Study Finds Video Observation Effective For Take-Home Methadone Dosing

A recent study published in the Journal of Substance Abuse Treatment has found evidence to support video observation as a method of methadone take-home dosing. Methadone is used to treat individuals with opioid use disorder (OUD). According to the study, OUD remains a major cause of morbidity and mortality in the United States. National data shows that rates of fatal and nonfatal overdoses increased dramatically during the first year of the COVID-19 epidemic, aggravating the OUD problem. For those with severe OUD, methadone may be the most often used treatment; for instance, a recent study of drug users indicated that nearly twice as many people reported receiving methadone treatment in the previous year as buprenorphine treatment. Historically, a patient and a clinician must interact face-to-face in order to monitor methadone dose. However, due to the nature of the COVID-19 pandemic, healthcare providers felt that the in-person observation method could increase the likelihood of patients catching respiratory diseases and so, the visits were switched to video form. 

A study was then conducted by an OTP agency in Washington State University to determine whether video observation was a viable alternative to in-person observation visits. Researchers ran a clinical trial program from April to August 2020 that included smartphone-based video surveillance of methadone take-home dosing. The COVID-19 symptom screener was completed by the participants, and then they were requested to videotape themselves taking their methadone doses at home. After two weeks, individuals who followed the guidelines continued to receive further take-home doses of methadone and participated in the whole pilot study. Of the 44 individuals who took part in the two-week trial program, 33 progressed to the subsequent stage. Subsequently, 20 of the 33 patients received higher take-home dosages. Researchers discovered that individuals who took part in the whole pilot study had more observed dosage days over a 60-day span than matched controls.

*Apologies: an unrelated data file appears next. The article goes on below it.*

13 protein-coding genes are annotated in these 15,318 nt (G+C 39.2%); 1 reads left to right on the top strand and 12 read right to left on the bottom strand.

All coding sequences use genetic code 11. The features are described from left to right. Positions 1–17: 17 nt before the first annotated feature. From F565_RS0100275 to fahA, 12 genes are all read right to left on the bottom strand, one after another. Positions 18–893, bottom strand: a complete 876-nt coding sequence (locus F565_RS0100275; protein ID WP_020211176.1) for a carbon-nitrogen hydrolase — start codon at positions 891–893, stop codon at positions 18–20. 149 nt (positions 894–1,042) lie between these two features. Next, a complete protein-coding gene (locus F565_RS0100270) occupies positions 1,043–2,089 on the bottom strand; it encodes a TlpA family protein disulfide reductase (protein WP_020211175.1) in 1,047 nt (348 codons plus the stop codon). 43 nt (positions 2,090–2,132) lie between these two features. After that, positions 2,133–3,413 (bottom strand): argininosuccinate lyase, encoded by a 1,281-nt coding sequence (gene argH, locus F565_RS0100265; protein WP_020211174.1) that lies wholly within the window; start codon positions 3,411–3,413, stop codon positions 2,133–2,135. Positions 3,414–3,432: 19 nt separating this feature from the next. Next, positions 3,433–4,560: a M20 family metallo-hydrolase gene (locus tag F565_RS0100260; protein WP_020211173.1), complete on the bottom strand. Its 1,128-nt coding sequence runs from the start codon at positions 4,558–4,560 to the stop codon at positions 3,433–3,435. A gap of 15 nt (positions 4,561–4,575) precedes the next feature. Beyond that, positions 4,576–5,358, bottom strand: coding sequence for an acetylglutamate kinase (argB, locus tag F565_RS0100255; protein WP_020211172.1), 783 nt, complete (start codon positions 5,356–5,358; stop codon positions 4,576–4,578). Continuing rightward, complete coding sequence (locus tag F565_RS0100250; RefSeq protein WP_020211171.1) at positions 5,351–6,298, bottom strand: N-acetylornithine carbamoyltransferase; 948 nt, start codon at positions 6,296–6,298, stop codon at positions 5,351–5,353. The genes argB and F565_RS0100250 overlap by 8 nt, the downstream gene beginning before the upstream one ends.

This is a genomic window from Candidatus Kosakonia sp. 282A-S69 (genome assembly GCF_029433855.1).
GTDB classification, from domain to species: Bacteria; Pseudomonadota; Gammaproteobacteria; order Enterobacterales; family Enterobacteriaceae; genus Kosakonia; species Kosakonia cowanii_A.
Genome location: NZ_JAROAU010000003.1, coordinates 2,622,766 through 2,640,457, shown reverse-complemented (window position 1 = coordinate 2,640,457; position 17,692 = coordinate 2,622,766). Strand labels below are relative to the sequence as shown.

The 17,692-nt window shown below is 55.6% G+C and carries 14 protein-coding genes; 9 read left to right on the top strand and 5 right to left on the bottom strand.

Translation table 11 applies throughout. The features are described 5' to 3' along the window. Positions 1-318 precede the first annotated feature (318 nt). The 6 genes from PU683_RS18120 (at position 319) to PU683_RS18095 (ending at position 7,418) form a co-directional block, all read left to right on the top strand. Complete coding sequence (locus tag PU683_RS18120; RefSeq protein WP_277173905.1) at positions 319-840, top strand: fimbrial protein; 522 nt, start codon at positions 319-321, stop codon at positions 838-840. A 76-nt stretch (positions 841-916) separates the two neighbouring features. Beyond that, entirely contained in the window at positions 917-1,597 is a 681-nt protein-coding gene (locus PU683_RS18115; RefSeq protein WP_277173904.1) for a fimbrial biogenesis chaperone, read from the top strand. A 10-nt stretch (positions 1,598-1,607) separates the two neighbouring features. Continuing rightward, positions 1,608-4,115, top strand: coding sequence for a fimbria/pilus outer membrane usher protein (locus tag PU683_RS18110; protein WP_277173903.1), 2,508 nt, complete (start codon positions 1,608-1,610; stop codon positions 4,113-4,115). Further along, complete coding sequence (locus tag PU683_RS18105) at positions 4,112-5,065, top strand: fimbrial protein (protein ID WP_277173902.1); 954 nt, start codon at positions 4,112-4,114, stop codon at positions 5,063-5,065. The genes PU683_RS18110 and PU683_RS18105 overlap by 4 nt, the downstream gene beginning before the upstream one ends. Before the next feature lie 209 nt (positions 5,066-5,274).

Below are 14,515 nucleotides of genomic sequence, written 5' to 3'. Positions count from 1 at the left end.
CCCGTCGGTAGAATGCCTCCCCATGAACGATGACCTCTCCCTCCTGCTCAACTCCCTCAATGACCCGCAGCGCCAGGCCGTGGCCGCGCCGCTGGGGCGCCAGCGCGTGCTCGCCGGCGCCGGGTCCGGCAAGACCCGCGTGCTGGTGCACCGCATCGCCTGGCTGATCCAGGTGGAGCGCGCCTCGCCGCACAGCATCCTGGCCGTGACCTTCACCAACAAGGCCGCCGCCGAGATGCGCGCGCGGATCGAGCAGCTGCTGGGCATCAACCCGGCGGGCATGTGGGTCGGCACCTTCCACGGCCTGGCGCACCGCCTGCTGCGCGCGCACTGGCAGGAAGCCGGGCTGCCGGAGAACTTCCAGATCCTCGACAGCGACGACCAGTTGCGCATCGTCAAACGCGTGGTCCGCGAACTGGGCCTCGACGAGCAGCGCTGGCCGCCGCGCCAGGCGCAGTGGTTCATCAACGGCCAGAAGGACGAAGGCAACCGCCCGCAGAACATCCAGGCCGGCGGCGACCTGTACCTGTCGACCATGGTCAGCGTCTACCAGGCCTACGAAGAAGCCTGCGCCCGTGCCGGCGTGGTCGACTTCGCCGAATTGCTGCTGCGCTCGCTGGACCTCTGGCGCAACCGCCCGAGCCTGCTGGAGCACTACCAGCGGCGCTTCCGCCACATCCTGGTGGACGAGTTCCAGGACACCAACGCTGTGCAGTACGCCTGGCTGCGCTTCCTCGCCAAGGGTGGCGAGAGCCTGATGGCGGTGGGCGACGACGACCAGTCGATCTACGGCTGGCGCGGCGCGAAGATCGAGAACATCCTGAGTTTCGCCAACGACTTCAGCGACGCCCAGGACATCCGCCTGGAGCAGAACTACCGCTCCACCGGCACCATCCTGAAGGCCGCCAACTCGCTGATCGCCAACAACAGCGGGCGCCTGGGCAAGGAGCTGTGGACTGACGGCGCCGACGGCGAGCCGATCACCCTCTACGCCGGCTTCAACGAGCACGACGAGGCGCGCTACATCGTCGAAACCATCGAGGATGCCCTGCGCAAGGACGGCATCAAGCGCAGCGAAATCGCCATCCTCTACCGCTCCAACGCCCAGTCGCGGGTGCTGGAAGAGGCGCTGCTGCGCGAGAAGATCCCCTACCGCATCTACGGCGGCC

The study’s results indicated that video observation was an effective method in increasing rates of observed methadone dosing while lowering the risk of respiratory infection and removing obstacles related to in-person dosage observation.